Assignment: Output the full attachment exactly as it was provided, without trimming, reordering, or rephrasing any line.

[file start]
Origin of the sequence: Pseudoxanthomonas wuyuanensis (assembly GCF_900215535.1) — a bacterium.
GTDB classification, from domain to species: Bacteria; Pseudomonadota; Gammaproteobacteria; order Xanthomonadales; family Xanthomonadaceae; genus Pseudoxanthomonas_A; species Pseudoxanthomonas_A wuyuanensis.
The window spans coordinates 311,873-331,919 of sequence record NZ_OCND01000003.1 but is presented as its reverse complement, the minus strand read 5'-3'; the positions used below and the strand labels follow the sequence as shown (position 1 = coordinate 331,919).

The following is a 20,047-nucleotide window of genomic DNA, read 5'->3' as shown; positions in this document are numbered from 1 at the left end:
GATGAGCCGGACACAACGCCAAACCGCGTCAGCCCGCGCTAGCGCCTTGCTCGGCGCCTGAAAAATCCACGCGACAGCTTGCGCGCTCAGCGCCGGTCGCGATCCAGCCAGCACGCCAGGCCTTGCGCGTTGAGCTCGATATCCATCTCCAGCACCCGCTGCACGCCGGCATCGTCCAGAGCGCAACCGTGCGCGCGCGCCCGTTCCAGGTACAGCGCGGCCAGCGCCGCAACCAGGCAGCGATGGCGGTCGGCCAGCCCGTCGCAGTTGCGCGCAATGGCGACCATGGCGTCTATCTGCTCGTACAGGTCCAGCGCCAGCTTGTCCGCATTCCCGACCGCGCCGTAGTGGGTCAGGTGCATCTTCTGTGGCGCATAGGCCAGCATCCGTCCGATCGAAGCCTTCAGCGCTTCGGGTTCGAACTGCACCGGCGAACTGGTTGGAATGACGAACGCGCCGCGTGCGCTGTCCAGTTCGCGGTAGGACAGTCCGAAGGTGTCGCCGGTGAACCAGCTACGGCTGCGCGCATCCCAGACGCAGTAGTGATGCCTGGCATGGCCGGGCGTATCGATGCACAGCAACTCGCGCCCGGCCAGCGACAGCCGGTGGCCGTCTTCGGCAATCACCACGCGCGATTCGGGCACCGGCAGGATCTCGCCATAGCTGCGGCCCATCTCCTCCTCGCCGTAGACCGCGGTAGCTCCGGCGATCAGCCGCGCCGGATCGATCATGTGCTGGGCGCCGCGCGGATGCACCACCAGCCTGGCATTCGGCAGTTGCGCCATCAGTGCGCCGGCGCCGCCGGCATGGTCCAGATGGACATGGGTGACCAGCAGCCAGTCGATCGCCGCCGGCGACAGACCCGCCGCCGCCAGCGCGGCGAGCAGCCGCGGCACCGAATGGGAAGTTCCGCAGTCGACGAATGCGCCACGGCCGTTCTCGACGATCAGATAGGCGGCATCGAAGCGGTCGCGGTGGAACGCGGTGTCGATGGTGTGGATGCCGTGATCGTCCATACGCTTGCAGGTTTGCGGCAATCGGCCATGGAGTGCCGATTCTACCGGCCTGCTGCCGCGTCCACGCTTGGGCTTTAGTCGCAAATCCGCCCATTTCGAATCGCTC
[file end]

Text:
Origin of the sequence: Pseudoxanthomonas wuyuanensis (assembly GCF_900215535.1) — a bacterium.
GTDB classification, from domain to species: Bacteria; Pseudomonadota; Gammaproteobacteria; order Xanthomonadales; family Xanthomonadaceae; genus Pseudoxanthomonas_A; species Pseudoxanthomonas_A wuyuanensis.
The window spans coordinates 311,873-331,919 of sequence record NZ_OCND01000003.1 but is presented as its reverse complement, the minus strand read 5'-3'; the positions used below and the strand labels follow the sequence as shown (position 1 = coordinate 331,919).

The following is a 20,047-nucleotide window of genomic DNA, read 5'->3' as shown; positions in this document are numbered from 1 at the left end:
GATGAGCCGGACACAACGCCAAACCGCGTCAGCCCGCGCTAGCGCCTTGCTCGGCGCCTGAAAAATCCACGCGACAGCTTGCGCGCTCAGCGCCGGTCGCGATCCAGCCAGCACGCCAGGCCTTGCGCGTTGAGCTCGATATCCATCTCCAGCACCCGCTGCACGCCGGCATCGTCCAGAGCGCAACCGTGCGCGCGCGCCCGTTCCAGGTACAGCGCGGCCAGCGCCGCAACCAGGCAGCGATGGCGGTCGGCCAGCCCGTCGCAGTTGCGCGCAATGGCGACCATGGCGTCTATCTGCTCGTACAGGTCCAGCGCCAGCTTGTCCGCATTCCCGACCGCGCCGTAGTGGGTCAGGTGCATCTTCTGTGGCGCATAGGCCAGCATCCGTCCGATCGAAGCCTTCAGCGCTTCGGGTTCGAACTGCACCGGCGAACTGGTTGGAATGACGAACGCGCCGCGTGCGCTGTCCAGTTCGCGGTAGGACAGTCCGAAGGTGTCGCCGGTGAACCAGCTACGGCTGCGCGCATCCCAGACGCAGTAGTGATGCCTGGCATGGCCGGGCGTATCGATGCACAGCAACTCGCGCCCGGCCAGCGACAGCCGGTGGCCGTCTTCGGCAATCACCACGCGCGATTCGGGCACCGGCAGGATCTCGCCATAGCTGCGGCCCATCTCCTCCTCGCCGTAGACCGCGGTAGCTCCGGCGATCAGCCGCGCCGGATCGATCATGTGCTGGGCGCCGCGCGGATGCACCACCAGCCTGGCATTCGGCAGTTGCGCCATCAGTGCGCCGGCGCCGCCGGCATGGTCCAGATGGACATGGGTGACCAGCAGCCAGTCGATCGCCGCCGGCGACAGACCCGCCGCCGCCAGCGCGGCGAGCAGCCGCGGCACCGAATGGGAAGTTCCGCAGTCGACGAATGCGCCACGGCCGTTCTCGACGATCAGATAGGCGGCATCGAAGCGGTCGCGGTGGAACGCGGTGTCGATGGTGTGGATGCCGTGATCGTCCATACGCTTGCAGGTTTGCGGCAATCGGCCATGGAGTGCCGATTCTACCGGCCTGCTGCCGCGTCCACGCTTGGGCTTTAGTCGCAAATCCGCCCATTTCGAATCGCTC